Yemen's internationally recognised government will sign an agreement with southern separatists on Tuesday aimed at ending a conflict simmering within the country's long-running civil war, Yemeni and Saudi officials said.
The power-sharing deal would see the secessionist Southern Transitional Council (STC) handed a number of ministries, and the government return to the main southern city of Aden, according to officials and Saudi media reports on Saturday.
Yemeni Information Minister Muammar al-Iryani tweeted that an official signing ceremony for the "Riyadh Agreement" would take place in Saudi Arabia on Tuesday in the presence of Saudi Crown Prince Mohammed bin Salman and Yemeni President Abedrabbo Mansour Hadi.
Abu Dhabi Crown Prince Mohammed bin Zayed Al-Nahyan will represent the United Arab Enmirates, the main partner in the Saudi-led coalition backing Hadi's government, Saudi ambassador to Yemen Mohammed al-Jaber tweeted.
The Security Belt Forces - dominated by the STC - in August took control of Aden, which had served as the beleaguered government's base since it was ousted from the capital Sanaa by Huthi rebels in 2014.
The clashes between the separatists and unionist supporters of the government, who for years fought on the same side against the Huthis, had raised fears the country could break apart entirely.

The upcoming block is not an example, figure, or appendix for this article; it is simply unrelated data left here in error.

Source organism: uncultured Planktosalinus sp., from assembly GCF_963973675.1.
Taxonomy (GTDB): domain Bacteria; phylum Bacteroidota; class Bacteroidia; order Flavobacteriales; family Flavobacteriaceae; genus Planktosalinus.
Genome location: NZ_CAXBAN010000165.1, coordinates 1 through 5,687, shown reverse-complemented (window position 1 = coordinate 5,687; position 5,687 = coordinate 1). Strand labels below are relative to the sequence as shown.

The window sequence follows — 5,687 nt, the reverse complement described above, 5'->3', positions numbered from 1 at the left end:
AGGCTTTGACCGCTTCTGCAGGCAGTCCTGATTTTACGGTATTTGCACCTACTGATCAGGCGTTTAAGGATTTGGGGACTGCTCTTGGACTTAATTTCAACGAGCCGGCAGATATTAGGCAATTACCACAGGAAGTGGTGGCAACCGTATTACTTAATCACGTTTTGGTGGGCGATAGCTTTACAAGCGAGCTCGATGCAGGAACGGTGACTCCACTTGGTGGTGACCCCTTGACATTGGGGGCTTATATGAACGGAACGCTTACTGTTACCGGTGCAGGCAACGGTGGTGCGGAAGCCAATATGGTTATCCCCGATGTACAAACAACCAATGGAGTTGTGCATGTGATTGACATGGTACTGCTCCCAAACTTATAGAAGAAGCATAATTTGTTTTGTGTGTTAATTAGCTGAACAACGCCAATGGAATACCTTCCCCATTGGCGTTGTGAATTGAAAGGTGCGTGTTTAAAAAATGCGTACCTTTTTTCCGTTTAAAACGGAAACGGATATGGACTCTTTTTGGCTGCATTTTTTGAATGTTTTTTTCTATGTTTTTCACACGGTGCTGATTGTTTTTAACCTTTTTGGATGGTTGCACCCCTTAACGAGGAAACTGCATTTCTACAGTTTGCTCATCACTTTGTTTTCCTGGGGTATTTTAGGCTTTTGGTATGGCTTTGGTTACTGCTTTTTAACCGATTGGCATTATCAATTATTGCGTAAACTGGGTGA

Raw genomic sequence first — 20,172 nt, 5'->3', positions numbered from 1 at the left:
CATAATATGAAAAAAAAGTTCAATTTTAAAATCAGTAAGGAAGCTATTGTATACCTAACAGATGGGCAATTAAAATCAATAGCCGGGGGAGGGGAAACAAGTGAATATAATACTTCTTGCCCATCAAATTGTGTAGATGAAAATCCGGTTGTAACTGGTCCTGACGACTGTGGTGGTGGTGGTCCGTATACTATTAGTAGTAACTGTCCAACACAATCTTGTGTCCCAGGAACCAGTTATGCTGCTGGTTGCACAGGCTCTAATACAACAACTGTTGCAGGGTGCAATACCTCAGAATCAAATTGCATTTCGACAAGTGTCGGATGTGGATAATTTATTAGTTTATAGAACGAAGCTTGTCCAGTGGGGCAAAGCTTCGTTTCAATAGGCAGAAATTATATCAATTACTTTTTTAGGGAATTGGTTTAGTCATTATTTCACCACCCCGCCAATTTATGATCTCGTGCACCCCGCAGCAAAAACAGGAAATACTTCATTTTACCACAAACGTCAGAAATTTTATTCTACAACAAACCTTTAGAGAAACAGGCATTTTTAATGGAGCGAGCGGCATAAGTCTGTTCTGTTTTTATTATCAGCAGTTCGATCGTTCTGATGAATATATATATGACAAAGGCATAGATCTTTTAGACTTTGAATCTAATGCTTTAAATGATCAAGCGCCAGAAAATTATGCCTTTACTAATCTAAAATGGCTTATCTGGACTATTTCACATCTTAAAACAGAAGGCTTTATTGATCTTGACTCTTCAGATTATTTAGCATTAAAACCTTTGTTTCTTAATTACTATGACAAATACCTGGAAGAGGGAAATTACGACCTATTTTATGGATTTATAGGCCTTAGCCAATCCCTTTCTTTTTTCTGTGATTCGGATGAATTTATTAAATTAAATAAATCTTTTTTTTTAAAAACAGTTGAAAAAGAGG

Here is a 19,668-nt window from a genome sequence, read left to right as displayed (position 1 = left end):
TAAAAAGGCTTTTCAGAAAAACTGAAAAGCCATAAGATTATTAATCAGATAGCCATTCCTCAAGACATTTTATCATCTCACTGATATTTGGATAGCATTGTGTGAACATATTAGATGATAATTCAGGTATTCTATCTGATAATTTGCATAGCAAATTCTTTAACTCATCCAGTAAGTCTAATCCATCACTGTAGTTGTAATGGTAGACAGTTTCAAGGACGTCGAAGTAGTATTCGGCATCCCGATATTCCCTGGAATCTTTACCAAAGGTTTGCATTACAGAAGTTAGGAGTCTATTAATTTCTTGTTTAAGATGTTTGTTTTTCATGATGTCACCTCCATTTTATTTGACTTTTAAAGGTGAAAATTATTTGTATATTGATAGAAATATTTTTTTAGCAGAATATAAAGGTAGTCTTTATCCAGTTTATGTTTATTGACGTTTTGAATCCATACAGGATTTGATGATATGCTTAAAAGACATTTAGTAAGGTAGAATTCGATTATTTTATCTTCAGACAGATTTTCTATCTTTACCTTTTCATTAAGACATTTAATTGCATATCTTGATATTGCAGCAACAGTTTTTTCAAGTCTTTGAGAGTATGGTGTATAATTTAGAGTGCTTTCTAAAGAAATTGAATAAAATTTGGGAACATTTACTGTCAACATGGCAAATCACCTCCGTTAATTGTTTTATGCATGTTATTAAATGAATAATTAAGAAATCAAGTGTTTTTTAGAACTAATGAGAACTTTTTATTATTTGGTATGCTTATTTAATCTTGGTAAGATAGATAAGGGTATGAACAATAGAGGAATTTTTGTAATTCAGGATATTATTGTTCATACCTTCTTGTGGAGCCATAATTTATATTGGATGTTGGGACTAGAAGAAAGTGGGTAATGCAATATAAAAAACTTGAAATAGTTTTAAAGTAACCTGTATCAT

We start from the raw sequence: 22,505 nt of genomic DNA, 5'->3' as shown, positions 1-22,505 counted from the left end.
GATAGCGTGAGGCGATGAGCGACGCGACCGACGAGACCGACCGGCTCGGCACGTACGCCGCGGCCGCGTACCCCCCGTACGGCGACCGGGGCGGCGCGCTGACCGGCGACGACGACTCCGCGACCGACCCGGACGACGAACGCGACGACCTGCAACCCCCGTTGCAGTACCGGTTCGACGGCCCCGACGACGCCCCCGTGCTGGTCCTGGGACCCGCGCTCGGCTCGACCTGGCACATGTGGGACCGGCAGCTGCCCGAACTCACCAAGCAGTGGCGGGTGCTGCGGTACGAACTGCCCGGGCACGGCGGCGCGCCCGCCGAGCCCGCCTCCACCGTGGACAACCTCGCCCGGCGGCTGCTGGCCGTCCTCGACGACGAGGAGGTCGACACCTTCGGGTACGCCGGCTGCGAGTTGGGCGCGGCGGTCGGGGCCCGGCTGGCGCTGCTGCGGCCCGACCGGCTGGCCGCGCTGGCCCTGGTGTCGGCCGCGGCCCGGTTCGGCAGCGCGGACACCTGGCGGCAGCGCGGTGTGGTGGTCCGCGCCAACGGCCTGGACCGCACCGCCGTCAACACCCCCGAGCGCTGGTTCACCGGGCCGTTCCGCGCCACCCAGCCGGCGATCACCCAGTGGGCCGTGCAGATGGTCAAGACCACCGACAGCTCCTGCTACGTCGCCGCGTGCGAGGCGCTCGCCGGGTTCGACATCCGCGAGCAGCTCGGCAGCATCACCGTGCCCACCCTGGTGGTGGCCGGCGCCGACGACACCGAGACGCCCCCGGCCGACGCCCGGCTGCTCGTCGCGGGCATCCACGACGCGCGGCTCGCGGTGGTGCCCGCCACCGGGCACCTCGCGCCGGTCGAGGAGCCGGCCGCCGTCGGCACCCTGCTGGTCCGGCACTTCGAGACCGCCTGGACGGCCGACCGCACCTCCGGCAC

The separatists seek renewed independence for the south, which was a separate country until 1990.
In recent weeks the government and the separatists have been holding discreet indirect talks mediated by Saudi Arabia in the kingdom's western city of Jeddah.
Sources on both sides have said that the parties struck a power-sharing deal.
Saudi Arabia's Al-Ekhbariya state television has reported a government of 24 ministers would be formed, "divided equally between the southern and northern provinces of Yemen".
Under the deal, the Yemeni prime minister would return to Aden to "reactivate state institutions", it added.
Al-Ekhbariya said the Saudi-led coalition would oversee a "joint committee" to implement the agreement.
The coalition led by Saudi Arabia and the United Arab Emirates intervened in Yemen in 2015 as the Huthi rebels closed in on Aden, prompting Hadi to flee into Saudi exile.
The conflict has since killed tens of thousands of people - most of them civilians - and driven millions more to the brink of famine in what the United Nations calls the world's worst humanitarian crisis.
*This story had been edited by Ahram Online